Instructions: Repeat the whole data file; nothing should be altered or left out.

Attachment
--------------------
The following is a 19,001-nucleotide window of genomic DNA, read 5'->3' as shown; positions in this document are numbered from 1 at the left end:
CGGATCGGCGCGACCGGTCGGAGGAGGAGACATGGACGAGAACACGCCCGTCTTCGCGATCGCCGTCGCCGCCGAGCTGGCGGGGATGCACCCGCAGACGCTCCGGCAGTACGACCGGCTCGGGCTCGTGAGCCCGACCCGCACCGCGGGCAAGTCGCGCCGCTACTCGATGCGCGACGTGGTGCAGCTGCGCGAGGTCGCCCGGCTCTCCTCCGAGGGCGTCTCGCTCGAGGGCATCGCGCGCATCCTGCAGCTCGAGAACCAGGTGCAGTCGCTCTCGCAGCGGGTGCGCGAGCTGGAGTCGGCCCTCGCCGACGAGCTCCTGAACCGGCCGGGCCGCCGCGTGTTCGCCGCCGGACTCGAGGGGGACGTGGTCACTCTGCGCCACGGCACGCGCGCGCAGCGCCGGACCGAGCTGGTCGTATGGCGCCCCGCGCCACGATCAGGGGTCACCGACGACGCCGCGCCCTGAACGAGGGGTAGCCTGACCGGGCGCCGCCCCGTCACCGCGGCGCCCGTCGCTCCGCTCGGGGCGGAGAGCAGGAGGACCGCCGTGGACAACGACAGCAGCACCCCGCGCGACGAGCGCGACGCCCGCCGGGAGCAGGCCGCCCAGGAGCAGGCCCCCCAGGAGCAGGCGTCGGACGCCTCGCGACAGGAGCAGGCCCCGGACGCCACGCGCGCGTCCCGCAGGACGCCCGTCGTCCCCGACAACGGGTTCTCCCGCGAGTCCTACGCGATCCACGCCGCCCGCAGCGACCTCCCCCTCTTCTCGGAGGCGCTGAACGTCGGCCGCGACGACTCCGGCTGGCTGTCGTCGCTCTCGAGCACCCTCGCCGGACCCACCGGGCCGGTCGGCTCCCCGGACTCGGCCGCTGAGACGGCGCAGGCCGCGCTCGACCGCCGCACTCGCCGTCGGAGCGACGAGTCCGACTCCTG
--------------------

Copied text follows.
The following is a 19,001-nucleotide window of genomic DNA, read 5'->3' as shown; positions in this document are numbered from 1 at the left end:
CGGATCGGCGCGACCGGTCGGAGGAGGAGACATGGACGAGAACACGCCCGTCTTCGCGATCGCCGTCGCCGCCGAGCTGGCGGGGATGCACCCGCAGACGCTCCGGCAGTACGACCGGCTCGGGCTCGTGAGCCCGACCCGCACCGCGGGCAAGTCGCGCCGCTACTCGATGCGCGACGTGGTGCAGCTGCGCGAGGTCGCCCGGCTCTCCTCCGAGGGCGTCTCGCTCGAGGGCATCGCGCGCATCCTGCAGCTCGAGAACCAGGTGCAGTCGCTCTCGCAGCGGGTGCGCGAGCTGGAGTCGGCCCTCGCCGACGAGCTCCTGAACCGGCCGGGCCGCCGCGTGTTCGCCGCCGGACTCGAGGGGGACGTGGTCACTCTGCGCCACGGCACGCGCGCGCAGCGCCGGACCGAGCTGGTCGTATGGCGCCCCGCGCCACGATCAGGGGTCACCGACGACGCCGCGCCCTGAACGAGGGGTAGCCTGACCGGGCGCCGCCCCGTCACCGCGGCGCCCGTCGCTCCGCTCGGGGCGGAGAGCAGGAGGACCGCCGTGGACAACGACAGCAGCACCCCGCGCGACGAGCGCGACGCCCGCCGGGAGCAGGCCGCCCAGGAGCAGGCCCCCCAGGAGCAGGCGTCGGACGCCTCGCGACAGGAGCAGGCCCCGGACGCCACGCGCGCGTCCCGCAGGACGCCCGTCGTCCCCGACAACGGGTTCTCCCGCGAGTCCTACGCGATCCACGCCGCCCGCAGCGACCTCCCCCTCTTCTCGGAGGCGCTGAACGTCGGCCGCGACGACTCCGGCTGGCTGTCGTCGCTCTCGAGCACCCTCGCCGGACCCACCGGGCCGGTCGGCTCCCCGGACTCGGCCGCTGAGACGGCGCAGGCCGCGCTCGACCGCCGCACTCGCCGTCGGAGCGACGAGTCCGACTCCTG